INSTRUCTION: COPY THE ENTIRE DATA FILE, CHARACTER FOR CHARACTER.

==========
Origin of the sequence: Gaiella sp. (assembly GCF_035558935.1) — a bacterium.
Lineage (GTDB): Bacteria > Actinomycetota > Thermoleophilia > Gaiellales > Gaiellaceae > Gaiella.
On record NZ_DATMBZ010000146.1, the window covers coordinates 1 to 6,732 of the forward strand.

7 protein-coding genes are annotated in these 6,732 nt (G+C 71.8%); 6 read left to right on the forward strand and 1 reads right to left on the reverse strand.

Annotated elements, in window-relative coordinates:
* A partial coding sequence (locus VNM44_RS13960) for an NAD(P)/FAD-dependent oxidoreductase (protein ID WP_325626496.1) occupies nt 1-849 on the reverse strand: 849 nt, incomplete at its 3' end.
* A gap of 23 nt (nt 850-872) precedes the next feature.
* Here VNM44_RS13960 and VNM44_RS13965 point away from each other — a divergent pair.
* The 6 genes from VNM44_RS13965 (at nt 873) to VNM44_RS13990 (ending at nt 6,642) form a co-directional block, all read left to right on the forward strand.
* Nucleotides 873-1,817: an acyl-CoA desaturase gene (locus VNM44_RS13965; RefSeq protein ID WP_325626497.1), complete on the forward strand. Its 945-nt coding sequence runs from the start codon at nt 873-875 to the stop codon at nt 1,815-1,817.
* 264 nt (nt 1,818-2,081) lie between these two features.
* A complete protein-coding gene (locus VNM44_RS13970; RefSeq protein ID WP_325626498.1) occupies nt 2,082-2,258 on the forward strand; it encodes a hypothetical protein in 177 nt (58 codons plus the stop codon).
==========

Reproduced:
Origin of the sequence: Gaiella sp. (assembly GCF_035558935.1) — a bacterium.
Lineage (GTDB): Bacteria > Actinomycetota > Thermoleophilia > Gaiellales > Gaiellaceae > Gaiella.
On record NZ_DATMBZ010000146.1, the window covers coordinates 1 to 6,732 of the forward strand.

7 protein-coding genes are annotated in these 6,732 nt (G+C 71.8%); 6 read left to right on the forward strand and 1 reads right to left on the reverse strand.

Annotated elements, in window-relative coordinates:
* A partial coding sequence (locus VNM44_RS13960) for an NAD(P)/FAD-dependent oxidoreductase (protein ID WP_325626496.1) occupies nt 1-849 on the reverse strand: 849 nt, incomplete at its 3' end.
* A gap of 23 nt (nt 850-872) precedes the next feature.
* Here VNM44_RS13960 and VNM44_RS13965 point away from each other — a divergent pair.
* The 6 genes from VNM44_RS13965 (at nt 873) to VNM44_RS13990 (ending at nt 6,642) form a co-directional block, all read left to right on the forward strand.
* Nucleotides 873-1,817: an acyl-CoA desaturase gene (locus VNM44_RS13965; RefSeq protein ID WP_325626497.1), complete on the forward strand. Its 945-nt coding sequence runs from the start codon at nt 873-875 to the stop codon at nt 1,815-1,817.
* 264 nt (nt 1,818-2,081) lie between these two features.
* A complete protein-coding gene (locus VNM44_RS13970; RefSeq protein ID WP_325626498.1) occupies nt 2,082-2,258 on the forward strand; it encodes a hypothetical protein in 177 nt (58 codons plus the stop codon).